There are some simple methods of storing fresh greens that can easily be used to dry herbs. If you want to enjoy aromatic spices and teas in winter, there is nothing better than your own homemade harvest. Plus, you can have herbs on hand in a sustainable way that will add more flavor to your favorite recipes. Read on to learn more about drying techniques so you can choose the right one for you.
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Here’s how to dry fragrant herbs that taste better than store-bought ones
For centuries, drying was the only way to keep culinary herbs from spoiling. Now there are many new products that keep herbs fresh and tricks that allow you to store them for weeks. How do you dry herbs the old-fashioned way? The answer is simple: timing and suitable conditions are everything when it comes to drying herbs. You should pick your crop before the flowers develop . Do this best on warm, dry mornings, after the dew has evaporated. Since each herb grows differently, it would be advisable to pick and prepare one variety at a time.
To prepare herbs, you must first discard all damaged leaves. Then remove large-leafed herbs like sage and mint from their stems. Leave small, feathery growths like dill and fennel on their stems until drying is complete. So if you’re drying your own herbs, make sure they’re fresh, while some store-bought ones may have been sitting around for a long time before you put them in your basket. Even if you get them freshly dried at the supermarket, you can save money by using your own herb garden for them. Moreover, dried products cost three times more, while a live plant is rather cheap. You can save the seeds and plant them again, or keep them growing and harvest them every time you need to replenish your supply. It can also be helpful if you dry all the leftover cilantro after cooking, for example.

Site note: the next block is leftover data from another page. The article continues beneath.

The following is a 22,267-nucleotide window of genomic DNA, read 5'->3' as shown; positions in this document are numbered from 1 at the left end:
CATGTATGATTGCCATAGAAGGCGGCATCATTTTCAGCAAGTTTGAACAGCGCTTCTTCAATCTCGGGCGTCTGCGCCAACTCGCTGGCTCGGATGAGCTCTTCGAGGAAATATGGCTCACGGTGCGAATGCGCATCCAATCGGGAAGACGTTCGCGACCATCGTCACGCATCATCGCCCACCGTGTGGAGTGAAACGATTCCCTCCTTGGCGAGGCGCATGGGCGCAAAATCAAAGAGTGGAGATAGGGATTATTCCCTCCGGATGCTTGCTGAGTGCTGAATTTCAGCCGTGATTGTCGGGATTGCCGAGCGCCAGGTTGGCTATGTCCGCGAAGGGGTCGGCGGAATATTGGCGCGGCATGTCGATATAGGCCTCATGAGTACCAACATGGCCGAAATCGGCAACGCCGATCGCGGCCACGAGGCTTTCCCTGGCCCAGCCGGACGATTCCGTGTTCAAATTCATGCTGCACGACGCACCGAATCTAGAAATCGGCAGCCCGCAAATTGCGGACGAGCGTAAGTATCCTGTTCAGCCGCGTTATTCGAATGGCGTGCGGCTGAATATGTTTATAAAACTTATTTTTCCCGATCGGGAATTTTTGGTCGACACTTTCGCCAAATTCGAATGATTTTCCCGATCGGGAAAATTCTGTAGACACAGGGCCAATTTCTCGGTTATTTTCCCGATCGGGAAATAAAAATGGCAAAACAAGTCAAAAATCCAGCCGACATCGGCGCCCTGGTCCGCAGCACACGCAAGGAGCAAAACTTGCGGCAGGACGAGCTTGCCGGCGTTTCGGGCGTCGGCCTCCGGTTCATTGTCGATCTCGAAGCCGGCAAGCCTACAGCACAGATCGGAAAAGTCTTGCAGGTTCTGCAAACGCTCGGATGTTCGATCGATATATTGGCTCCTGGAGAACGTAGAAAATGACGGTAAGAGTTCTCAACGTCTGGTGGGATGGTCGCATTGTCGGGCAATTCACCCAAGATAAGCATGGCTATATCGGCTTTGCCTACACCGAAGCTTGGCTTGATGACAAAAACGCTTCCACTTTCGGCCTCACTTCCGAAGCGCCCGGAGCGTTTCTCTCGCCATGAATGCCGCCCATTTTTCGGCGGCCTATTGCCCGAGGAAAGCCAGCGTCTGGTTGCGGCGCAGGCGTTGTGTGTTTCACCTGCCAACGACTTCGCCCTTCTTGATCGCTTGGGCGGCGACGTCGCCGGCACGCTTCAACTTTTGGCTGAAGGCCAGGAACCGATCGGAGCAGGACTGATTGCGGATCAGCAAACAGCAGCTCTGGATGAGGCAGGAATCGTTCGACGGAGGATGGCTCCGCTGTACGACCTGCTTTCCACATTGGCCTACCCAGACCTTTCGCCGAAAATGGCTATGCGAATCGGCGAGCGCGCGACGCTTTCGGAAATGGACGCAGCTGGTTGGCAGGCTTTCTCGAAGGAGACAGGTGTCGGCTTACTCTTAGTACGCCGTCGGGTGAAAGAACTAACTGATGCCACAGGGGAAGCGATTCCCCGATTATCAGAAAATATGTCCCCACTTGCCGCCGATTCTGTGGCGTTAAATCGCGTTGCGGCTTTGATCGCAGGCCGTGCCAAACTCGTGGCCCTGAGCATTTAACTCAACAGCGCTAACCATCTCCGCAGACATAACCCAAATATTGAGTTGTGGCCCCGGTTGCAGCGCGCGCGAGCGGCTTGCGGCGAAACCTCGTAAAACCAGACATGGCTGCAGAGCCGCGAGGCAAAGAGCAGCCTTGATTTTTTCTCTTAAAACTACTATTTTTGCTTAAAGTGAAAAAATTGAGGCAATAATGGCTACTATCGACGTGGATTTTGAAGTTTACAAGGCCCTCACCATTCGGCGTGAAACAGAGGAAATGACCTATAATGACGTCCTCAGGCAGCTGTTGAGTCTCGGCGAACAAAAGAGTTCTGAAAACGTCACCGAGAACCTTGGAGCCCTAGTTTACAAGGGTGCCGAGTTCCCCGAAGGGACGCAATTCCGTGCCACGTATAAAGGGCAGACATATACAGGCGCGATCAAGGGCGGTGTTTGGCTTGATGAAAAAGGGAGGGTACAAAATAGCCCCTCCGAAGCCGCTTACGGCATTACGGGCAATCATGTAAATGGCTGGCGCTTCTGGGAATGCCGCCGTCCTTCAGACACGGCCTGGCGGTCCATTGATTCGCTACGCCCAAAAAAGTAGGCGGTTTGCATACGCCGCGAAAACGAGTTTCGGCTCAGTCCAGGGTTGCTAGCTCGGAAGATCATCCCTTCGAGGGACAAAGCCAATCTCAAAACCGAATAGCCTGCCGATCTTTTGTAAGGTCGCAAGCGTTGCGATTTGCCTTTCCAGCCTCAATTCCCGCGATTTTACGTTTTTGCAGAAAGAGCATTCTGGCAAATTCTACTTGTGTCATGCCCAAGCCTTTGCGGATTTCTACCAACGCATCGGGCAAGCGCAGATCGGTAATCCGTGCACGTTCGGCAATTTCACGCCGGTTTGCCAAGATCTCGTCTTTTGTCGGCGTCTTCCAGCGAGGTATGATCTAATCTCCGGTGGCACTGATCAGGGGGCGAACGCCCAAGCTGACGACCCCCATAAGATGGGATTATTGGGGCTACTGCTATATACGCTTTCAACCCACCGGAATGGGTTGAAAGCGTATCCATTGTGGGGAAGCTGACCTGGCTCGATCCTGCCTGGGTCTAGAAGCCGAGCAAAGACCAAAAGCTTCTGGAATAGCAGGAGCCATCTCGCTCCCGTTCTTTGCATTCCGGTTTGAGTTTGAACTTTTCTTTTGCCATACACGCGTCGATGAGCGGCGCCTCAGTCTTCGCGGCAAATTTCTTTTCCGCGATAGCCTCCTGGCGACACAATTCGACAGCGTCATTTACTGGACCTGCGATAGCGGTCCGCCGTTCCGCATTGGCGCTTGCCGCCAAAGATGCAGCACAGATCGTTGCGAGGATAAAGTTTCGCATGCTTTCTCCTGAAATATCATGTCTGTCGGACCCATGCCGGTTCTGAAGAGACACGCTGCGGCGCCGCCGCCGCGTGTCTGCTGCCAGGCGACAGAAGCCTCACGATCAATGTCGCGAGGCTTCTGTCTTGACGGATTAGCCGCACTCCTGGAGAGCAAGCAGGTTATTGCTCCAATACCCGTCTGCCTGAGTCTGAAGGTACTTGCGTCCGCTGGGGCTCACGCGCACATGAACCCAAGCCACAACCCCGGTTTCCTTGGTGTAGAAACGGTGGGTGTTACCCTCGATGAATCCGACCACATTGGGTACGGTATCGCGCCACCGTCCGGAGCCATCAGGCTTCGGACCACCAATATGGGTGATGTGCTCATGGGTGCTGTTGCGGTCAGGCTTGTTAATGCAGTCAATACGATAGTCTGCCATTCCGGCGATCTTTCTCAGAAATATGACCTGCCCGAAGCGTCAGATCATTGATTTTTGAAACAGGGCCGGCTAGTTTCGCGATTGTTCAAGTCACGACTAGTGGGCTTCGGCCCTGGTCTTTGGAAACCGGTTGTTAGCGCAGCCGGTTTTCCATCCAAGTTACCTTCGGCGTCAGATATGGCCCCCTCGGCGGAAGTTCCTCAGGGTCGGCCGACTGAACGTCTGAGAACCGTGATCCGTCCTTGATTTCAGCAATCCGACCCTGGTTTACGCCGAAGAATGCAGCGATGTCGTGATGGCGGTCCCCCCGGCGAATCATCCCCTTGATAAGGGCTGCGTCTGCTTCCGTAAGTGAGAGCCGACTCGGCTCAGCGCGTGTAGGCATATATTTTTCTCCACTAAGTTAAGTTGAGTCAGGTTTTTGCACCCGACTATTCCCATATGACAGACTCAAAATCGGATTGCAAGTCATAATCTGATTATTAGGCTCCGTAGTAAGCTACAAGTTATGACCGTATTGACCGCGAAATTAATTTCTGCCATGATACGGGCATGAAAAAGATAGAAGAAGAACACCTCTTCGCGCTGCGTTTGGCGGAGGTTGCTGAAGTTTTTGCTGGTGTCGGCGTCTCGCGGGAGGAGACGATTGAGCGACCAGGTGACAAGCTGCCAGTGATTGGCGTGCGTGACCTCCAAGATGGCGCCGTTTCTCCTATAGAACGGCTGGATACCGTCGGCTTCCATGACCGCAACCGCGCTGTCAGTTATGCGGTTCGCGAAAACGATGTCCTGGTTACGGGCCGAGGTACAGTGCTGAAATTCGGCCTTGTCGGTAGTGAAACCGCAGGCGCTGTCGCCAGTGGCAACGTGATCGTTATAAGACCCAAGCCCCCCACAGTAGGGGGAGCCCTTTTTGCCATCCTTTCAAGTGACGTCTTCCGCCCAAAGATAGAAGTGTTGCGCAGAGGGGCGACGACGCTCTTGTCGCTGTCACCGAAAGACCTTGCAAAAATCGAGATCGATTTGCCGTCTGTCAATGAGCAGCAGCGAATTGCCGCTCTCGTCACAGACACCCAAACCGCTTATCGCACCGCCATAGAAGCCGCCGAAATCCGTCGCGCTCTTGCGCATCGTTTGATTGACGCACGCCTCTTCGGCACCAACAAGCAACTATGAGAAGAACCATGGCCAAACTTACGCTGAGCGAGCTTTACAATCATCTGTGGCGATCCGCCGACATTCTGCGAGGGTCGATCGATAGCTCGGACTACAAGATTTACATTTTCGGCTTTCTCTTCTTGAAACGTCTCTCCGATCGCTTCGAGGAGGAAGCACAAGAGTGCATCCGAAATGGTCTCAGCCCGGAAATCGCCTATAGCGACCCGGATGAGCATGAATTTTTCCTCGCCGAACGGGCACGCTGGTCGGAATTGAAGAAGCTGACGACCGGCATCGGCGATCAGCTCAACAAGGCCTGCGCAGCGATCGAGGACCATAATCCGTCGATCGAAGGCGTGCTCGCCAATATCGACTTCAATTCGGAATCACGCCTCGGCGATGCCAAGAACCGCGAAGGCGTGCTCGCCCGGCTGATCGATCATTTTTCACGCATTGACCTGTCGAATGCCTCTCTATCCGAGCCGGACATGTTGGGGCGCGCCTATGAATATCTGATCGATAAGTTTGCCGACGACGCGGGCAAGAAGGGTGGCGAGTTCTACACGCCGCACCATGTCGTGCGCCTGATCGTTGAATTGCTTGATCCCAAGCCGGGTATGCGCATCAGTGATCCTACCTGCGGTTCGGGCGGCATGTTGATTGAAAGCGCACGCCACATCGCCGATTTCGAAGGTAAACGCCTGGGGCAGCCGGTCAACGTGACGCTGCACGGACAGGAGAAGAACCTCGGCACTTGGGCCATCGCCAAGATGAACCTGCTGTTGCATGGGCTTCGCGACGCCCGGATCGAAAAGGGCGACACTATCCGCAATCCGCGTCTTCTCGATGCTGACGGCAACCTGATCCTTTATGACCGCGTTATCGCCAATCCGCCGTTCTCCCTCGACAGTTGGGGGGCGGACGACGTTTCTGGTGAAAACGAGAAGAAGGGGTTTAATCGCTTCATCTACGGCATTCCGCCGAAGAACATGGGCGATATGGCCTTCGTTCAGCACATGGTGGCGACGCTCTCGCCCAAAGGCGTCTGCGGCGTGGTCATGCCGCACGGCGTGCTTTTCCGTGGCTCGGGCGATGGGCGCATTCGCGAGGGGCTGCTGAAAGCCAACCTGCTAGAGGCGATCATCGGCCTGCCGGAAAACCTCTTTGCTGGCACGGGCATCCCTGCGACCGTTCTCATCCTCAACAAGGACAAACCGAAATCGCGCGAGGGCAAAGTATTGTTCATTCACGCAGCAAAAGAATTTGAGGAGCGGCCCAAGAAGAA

What types of herbs are suitable for drying?
If you want to dry your own herbs, it’s good to look at what’s available and what tastes best dried. Each herb has its own nuances such as water content, essential oil content and tendency to mold, so it’s good to do a little research before you get into it. Some, such as basil, sage, cilantro and rosemary, prove easy to start because they have larger, sturdy leaves and don’t require much care before the process. Others, including tarragon, thyme and dill, need more care to remove the smaller leaves from larger stems. The good news is that you can actually dry almost all herbs. Be sure to label them at the end, though, as piles of dried green leaves start to look the same.
Remember that many amateur gardeners feel that the taste of herbs changes when they are dried. In addition, the dried version tends to offer more intense flavor. It is a slightly different taste, as fresh herbs are greener. This does not mean that dried herbs should be ignored. There are many uses for dried herbs. For example, you can add a pinch of dried basil to spaghetti sauce. Tarragon, bay leaf, mint, lemon balm, lavender, rosemary, and small-leaf herbs like thyme air dry well, making them great for beginners.
Hanging herbs to dry